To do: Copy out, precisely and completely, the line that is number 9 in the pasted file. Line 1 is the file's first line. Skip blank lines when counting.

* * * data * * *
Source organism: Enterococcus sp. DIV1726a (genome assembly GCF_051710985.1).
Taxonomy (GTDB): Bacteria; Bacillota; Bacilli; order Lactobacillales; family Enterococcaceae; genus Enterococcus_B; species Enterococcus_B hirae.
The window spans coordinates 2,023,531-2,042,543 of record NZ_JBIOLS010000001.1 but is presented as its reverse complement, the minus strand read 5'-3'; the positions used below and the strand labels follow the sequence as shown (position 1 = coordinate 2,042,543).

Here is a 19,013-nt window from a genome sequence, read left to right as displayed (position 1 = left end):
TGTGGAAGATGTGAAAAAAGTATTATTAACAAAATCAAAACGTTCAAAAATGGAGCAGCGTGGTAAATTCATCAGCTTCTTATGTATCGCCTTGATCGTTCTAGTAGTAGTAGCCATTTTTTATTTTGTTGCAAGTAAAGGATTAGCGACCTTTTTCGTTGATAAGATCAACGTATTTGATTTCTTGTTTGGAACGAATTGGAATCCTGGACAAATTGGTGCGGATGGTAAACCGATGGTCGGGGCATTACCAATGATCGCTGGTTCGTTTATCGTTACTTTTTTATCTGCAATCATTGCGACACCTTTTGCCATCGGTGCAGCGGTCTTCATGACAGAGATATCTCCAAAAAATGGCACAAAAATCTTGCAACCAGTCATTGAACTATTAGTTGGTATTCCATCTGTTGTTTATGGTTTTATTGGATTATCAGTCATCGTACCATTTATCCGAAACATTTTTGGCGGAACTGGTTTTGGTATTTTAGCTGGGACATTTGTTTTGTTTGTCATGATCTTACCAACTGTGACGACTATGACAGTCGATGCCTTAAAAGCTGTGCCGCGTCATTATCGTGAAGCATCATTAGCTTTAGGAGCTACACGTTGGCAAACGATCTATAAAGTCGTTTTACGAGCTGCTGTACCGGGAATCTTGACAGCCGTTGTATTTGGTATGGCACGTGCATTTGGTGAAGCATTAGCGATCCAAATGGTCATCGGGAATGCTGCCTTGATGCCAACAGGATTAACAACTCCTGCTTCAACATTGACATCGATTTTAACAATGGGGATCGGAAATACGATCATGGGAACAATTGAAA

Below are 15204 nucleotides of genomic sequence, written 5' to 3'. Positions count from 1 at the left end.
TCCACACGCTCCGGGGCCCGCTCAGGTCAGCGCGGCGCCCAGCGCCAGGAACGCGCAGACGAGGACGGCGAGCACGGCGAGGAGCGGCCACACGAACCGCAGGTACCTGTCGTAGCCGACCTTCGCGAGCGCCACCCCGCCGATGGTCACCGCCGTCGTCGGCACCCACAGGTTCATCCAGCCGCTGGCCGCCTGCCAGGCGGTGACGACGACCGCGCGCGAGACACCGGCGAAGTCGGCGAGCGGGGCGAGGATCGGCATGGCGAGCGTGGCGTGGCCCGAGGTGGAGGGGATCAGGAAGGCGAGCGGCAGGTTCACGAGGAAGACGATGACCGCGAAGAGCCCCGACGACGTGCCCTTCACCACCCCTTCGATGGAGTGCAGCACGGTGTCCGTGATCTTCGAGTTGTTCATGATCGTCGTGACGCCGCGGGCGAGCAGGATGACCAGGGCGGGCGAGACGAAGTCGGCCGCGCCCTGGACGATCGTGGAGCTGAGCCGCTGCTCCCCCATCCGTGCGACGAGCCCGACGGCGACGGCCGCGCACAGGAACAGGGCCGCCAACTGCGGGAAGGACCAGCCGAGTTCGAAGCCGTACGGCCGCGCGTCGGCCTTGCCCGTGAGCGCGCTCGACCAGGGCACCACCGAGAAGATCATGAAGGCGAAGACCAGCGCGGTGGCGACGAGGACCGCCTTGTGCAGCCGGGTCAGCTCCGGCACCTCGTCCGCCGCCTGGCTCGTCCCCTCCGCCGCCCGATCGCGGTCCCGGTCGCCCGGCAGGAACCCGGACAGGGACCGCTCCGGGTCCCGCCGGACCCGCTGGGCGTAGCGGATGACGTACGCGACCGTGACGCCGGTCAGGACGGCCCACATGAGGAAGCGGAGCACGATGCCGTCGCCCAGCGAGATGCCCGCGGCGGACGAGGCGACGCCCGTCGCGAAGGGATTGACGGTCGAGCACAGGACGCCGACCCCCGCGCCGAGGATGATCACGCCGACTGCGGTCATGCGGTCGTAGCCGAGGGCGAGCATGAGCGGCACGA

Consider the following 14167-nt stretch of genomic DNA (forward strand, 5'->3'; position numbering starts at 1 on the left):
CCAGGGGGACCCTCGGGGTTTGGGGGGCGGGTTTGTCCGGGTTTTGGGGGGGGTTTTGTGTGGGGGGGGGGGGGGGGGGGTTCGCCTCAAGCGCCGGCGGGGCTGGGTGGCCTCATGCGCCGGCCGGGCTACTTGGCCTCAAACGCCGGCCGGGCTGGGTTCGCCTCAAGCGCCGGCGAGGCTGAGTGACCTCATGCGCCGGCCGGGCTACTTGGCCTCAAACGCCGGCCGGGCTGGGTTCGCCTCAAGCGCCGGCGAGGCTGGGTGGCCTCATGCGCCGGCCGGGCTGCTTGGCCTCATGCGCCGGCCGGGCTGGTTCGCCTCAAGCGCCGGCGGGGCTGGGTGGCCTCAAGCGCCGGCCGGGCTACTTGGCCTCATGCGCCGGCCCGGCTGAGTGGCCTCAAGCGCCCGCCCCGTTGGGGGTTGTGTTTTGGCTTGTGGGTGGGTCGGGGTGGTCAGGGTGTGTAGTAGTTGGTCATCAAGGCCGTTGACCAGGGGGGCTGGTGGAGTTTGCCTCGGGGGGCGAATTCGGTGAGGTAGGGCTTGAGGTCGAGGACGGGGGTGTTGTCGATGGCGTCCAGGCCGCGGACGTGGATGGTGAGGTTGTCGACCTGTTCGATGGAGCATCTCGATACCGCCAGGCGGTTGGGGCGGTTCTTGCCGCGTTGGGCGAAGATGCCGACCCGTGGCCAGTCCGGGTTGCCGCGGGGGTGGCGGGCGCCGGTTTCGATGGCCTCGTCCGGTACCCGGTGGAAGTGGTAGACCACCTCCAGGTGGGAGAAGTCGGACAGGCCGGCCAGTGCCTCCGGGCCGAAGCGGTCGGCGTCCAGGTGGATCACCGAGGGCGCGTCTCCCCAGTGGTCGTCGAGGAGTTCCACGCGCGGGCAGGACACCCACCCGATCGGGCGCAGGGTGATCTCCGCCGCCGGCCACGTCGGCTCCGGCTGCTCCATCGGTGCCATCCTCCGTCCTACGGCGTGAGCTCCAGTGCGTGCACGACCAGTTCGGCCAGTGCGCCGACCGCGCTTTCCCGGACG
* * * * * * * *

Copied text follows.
CCAGGGGGACCCTCGGGGTTTGGGGGGCGGGTTTGTCCGGGTTTTGGGGGGGGTTTTGTGTGGGGGGGGGGGGGGGGGGGTTCGCCTCAAGCGCCGGCGGGGCTGGGTGGCCTCATGCGCCGGCCGGGCTACTTGGCCTCAAACGCCGGCCGGGCTGGGTTCGCCTCAAGCGCCGGCGAGGCTGAGTGACCTCATGCGCCGGCCGGGCTACTTGGCCTCAAACGCCGGCCGGGCTGGGTTCGCCTCAAGCGCCGGCGAGGCTGGGTGGCCTCATGCGCCGGCCGGGCTGCTTGGCCTCATGCGCCGGCCGGGCTGGTTCGCCTCAAGCGCCGGCGGGGCTGGGTGGCCTCAAGCGCCGGCCGGGCTACTTGGCCTCATGCGCCGGCCCGGCTGAGTGGCCTCAAGCGCCCGCCCCGTTGGGGGTTGTGTTTTGGCTTGTGGGTGGGTCGGGGTGGTCAGGGTGTGTAGTAGTTGGTCATCAAGGCCGTTGACCAGGGGGGCTGGTGGAGTTTGCCTCGGGGGGCGAATTCGGTGAGGTAGGGCTTGAGGTCGAGGACGGGGGTGTTGTCGATGGCGTCCAGGCCGCGGACGTGGATGGTGAGGTTGTCGACCTGTTCGATGGAGCATCTCGATACCGCCAGGCGGTTGGGGCGGTTCTTGCCGCGTTGGGCGAAGATGCCGACCCGTGGCCAGTCCGGGTTGCCGCGGGGGTGGCGGGCGCCGGTTTCGATGGCCTCGTCCGGTACCCGGTGGAAGTGGTAGACCACCTCCAGGTGGGAGAAGTCGGACAGGCCGGCCAGTGCCTCCGGGCCGAAGCGGTCGGCGTCCAGGTGGATCACCGAGGGCGCGTCTCCCCAGTGGTCGTCGAGGAGTTCCACGCGCGGGCAGGACACCCACCCGATCGGGCGCAGGGTGATCTCCGCCGCCGGCCACGTCGGCTCCGGCTGCTCCATCGGTGCCATCCTCCGTCCTACGGCGTGAGCTCCAGTGCGTGCACGACCAGTTCGGCCAGTGCGCCGACCGCGCTTTCCCGGACG